I’ve heard this story has gotten some flak with fans, but I will stand by it. It’s a good idea, a solid gut punch, and it very much fits in with the underlying theme Morrison is going for. That being said, their version of Magneto is…a little much, to say the least. Having the character committing mass executions of humans is really over the top given his past. If there was something indicating the switch, whether despair at the genocide in the mutant nation of Genosha, or indications of Kick causing mental instability (well, more traditionally than it did; more on that in a bit), or something else entirely. You can’t really have it be someone other than Magneto (as retcons since have done), as that removes the impact; even someone stealing Magneto’s image for his own purposes would just come across as an imposter. But you also need the extremism he brings to get the scale and point across. I think the better execution might have been Magneto trying to hold Manhattan and failing, with one of his new acolytes usurping him and getting extreme, but maybe that would be too similar to the Quentin/Kid Omega situation. Either way, I think the “Planet X” story works in spite of those issues.
Thing I didn’t like: The dropped ideological struggle (Whedon)
Another case where I like the story in spite of the issues it has. “Gifted” finds the X-Men faced with a “mutant cure”, but it sort of drops this in favor of full action. Not that it doesn’t pull this off well, but it seems to leave a lot hanging. Maybe I missed it, but it seems like, once they reveal that Dr. Rao found her cure by experimenting on robbed corpses using borrowed alien equipment, they declare her finding invalid, but this doesn’t address the core question at hand. Maybe they offered some half-hearted explanation of how her research was destroyed and no cure was ever deployed, but it does feel like a sort of undermining of the core philosophical question. Not that the end result was bad, it just felt a little like a bait and switch.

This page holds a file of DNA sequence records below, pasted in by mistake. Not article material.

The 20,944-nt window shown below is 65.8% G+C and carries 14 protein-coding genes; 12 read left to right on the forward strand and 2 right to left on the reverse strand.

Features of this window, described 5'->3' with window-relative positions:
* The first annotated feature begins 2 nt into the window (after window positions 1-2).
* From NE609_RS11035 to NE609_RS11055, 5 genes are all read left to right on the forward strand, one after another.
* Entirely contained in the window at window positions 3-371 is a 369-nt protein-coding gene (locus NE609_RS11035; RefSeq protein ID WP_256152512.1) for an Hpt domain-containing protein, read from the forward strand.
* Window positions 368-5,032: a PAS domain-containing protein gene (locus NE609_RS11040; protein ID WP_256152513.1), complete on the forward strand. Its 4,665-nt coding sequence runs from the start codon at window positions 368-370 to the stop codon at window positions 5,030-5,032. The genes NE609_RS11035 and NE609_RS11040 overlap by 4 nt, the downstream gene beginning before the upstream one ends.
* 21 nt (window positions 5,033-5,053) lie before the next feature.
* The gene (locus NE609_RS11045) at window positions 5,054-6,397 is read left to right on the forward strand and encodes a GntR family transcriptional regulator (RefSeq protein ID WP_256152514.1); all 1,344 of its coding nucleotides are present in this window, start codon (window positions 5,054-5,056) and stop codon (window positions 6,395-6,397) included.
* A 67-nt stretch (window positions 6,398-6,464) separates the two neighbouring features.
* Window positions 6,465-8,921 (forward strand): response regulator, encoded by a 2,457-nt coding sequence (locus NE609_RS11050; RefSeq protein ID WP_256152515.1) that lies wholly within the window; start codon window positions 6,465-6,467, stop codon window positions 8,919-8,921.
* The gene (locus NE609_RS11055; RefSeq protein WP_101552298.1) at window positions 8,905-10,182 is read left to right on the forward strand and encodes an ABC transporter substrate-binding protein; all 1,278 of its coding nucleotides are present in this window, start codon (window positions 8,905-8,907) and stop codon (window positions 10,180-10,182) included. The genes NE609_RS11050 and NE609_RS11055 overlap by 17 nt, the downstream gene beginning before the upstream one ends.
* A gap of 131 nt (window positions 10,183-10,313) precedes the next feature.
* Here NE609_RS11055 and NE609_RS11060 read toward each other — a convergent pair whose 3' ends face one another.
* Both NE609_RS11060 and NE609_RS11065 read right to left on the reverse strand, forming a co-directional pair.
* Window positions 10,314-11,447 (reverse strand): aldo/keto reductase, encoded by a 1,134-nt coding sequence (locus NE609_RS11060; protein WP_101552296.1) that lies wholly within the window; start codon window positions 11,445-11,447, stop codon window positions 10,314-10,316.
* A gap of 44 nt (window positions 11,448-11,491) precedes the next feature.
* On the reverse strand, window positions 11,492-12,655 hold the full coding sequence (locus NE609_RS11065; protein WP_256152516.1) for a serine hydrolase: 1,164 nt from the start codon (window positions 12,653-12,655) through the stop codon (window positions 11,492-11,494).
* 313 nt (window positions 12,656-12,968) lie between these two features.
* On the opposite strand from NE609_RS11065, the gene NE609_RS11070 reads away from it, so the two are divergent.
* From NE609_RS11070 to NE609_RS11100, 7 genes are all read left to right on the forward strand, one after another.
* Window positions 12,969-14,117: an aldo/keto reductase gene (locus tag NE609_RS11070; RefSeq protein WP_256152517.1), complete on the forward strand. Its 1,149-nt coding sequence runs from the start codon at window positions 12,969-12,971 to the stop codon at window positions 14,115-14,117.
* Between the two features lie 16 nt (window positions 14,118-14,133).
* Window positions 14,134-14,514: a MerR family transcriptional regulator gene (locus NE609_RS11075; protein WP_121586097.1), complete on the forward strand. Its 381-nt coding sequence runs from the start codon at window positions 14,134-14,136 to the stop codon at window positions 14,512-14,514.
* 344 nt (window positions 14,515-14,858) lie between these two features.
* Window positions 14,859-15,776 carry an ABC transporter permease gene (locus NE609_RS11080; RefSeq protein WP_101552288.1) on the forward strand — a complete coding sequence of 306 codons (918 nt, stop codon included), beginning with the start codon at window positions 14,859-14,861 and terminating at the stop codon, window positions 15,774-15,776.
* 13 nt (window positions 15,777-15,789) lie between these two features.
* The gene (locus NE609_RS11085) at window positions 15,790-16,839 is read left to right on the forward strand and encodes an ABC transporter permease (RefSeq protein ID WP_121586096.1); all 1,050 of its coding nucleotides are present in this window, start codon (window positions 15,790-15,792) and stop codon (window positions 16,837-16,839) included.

Thing I didn’t like: The end villains
In both cases, the writers tried to go out with big, sweeping storylines that tied all of their villains together. In both cases, the end stories were fun, but the villains themselves were lacking.
Let’s start with the Astonishing X-Men, because that one is easier to explain and less of a problem. Breakworld and its politics just aren’t interesting. They are some generic planet of all warriors who worship toughness that want to destroy Earth because they see it as a threat to their existence based on a prophecy. In the end, it’s a good vehicle for the heroes to act and pull some cool stuff off, but it doesn’t change just how bland the force their fighting is. It just feels like a letdown after all the other good ideas in the two series.
But that’s not quite as rough as “Here Comes Tomorrow”, the finale to New X-Men. I love a good alternate universe, dark future story like this. And it works on that level. But the villain is…something else. Sublime is revealed to have been the orchestrator of the entire series up until that point, from mind-controlling the eponymous John Sublime to create the U-Men, to mass producing the mutant drug Kick and using it to influence (or mind-control? It’s unclear) Magneto, to founding Weapon Plus to create Super Sentinels. That’s a little too convenient, but on top of all of that…Sublime is a sentiment bacteria that has been pitting humans and mutants against each other to fight to extinction. I don’t mind that it’s weird; comics are weird. I just mind because it wasn’t needed. It undercuts a lot of things that make sense on a real world level, as most of the villains worked on a real world level. Instead, all the mutant-hatred wasn’t really coming from humans who discovered they’d be outnumbered in the near future, it was because of psychic micro-organisms. I don’t doubt that this was the plan from the start, and it ties the dark future together with the rest of the plots Morrison had been juggling, but it makes for an underwhelming closer to the whole thing.
There you have it. This thing grew out of control, but I had a lot of thoughts to get down. I think, though, that this is the best sign that these runs are good. They made me enjoy reading X-Men, which has historically been my favorite series, in a way I haven’t in years. They got me thinking about it more than I have in as long, and they inspired me to reflect on them and work my ideas into my own ideas. That is maybe the greatest compliment I can pay them.